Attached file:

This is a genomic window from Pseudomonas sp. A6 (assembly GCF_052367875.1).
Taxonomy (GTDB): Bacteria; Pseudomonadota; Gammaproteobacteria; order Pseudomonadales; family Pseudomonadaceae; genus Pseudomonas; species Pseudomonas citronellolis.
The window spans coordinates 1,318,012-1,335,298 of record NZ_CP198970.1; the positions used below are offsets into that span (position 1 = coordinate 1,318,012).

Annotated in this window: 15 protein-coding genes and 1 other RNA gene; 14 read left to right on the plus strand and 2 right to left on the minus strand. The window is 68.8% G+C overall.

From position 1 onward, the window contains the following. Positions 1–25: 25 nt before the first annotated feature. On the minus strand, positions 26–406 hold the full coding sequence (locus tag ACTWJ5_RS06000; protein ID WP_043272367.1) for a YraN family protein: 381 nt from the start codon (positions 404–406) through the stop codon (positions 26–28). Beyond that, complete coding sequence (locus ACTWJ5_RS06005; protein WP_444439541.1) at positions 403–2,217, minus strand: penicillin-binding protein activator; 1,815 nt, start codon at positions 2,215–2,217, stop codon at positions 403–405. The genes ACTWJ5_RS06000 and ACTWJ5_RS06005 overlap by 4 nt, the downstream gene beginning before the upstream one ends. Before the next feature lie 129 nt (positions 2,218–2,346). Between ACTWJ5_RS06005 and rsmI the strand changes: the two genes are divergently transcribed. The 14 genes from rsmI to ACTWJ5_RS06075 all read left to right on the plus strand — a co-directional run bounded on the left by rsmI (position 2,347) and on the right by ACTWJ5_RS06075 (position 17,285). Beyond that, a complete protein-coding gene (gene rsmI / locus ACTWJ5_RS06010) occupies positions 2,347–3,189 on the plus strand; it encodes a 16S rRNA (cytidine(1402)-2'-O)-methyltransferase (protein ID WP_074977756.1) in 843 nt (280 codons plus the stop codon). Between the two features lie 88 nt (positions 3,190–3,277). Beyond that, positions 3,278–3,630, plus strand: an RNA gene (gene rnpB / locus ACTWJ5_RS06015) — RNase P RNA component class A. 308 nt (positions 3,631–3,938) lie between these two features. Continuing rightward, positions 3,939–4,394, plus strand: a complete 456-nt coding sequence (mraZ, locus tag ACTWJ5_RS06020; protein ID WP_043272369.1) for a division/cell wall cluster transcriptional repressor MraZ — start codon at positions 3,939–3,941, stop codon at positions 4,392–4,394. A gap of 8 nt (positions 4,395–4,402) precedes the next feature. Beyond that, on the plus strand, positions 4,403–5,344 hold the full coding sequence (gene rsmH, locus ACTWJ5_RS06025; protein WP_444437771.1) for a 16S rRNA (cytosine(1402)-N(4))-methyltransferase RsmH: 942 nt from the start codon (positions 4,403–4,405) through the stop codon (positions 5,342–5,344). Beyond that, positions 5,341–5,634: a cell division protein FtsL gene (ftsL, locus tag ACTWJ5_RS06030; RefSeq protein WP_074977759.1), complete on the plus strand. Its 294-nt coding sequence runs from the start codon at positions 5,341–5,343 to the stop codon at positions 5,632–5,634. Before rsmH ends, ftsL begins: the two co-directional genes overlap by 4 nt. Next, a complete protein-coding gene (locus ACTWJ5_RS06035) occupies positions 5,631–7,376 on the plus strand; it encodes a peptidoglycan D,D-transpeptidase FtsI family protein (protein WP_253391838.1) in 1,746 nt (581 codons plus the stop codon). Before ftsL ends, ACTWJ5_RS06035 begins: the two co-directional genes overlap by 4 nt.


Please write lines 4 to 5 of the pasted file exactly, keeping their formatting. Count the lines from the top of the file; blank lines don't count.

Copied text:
Annotated in this window: 15 protein-coding genes and 1 other RNA gene; 14 read left to right on the plus strand and 2 right to left on the minus strand. The window is 68.8% G+C overall.

From position 1 onward, the window contains the following. Positions 1–25: 25 nt before the first annotated feature. On the minus strand, positions 26–406 hold the full coding sequence (locus tag ACTWJ5_RS06000; protein ID WP_043272367.1) for a YraN family protein: 381 nt from the start codon (positions 404–406) through the stop codon (positions 26–28). Beyond that, complete coding sequence (locus ACTWJ5_RS06005; protein WP_444439541.1) at positions 403–2,217, minus strand: penicillin-binding protein activator; 1,815 nt, start codon at positions 2,215–2,217, stop codon at positions 403–405. The genes ACTWJ5_RS06000 and ACTWJ5_RS06005 overlap by 4 nt, the downstream gene beginning before the upstream one ends. Before the next feature lie 129 nt (positions 2,218–2,346). Between ACTWJ5_RS06005 and rsmI the strand changes: the two genes are divergently transcribed. The 14 genes from rsmI to ACTWJ5_RS06075 all read left to right on the plus strand — a co-directional run bounded on the left by rsmI (position 2,347) and on the right by ACTWJ5_RS06075 (position 17,285). Beyond that, a complete protein-coding gene (gene rsmI / locus ACTWJ5_RS06010) occupies positions 2,347–3,189 on the plus strand; it encodes a 16S rRNA (cytidine(1402)-2'-O)-methyltransferase (protein ID WP_074977756.1) in 843 nt (280 codons plus the stop codon). Between the two features lie 88 nt (positions 3,190–3,277). Beyond that, positions 3,278–3,630, plus strand: an RNA gene (gene rnpB / locus ACTWJ5_RS06015) — RNase P RNA component class A. 308 nt (positions 3,631–3,938) lie between these two features. Continuing rightward, positions 3,939–4,394, plus strand: a complete 456-nt coding sequence (mraZ, locus tag ACTWJ5_RS06020; protein ID WP_043272369.1) for a division/cell wall cluster transcriptional repressor MraZ — start codon at positions 3,939–3,941, stop codon at positions 4,392–4,394. A gap of 8 nt (positions 4,395–4,402) precedes the next feature. Beyond that, on the plus strand, positions 4,403–5,344 hold the full coding sequence (gene rsmH, locus ACTWJ5_RS06025; protein WP_444437771.1) for a 16S rRNA (cytosine(1402)-N(4))-methyltransferase RsmH: 942 nt from the start codon (positions 4,403–4,405) through the stop codon (positions 5,342–5,344). Beyond that, positions 5,341–5,634: a cell division protein FtsL gene (ftsL, locus tag ACTWJ5_RS06030; RefSeq protein WP_074977759.1), complete on the plus strand. Its 294-nt coding sequence runs from the start codon at positions 5,341–5,343 to the stop codon at positions 5,632–5,634. Before rsmH ends, ftsL begins: the two co-directional genes overlap by 4 nt. Next, a complete protein-coding gene (locus ACTWJ5_RS06035) occupies positions 5,631–7,376 on the plus strand; it encodes a peptidoglycan D,D-transpeptidase FtsI family protein (protein WP_253391838.1) in 1,746 nt (581 codons plus the stop codon). Before ftsL ends, ACTWJ5_RS06035 begins: the two co-directional genes overlap by 4 nt.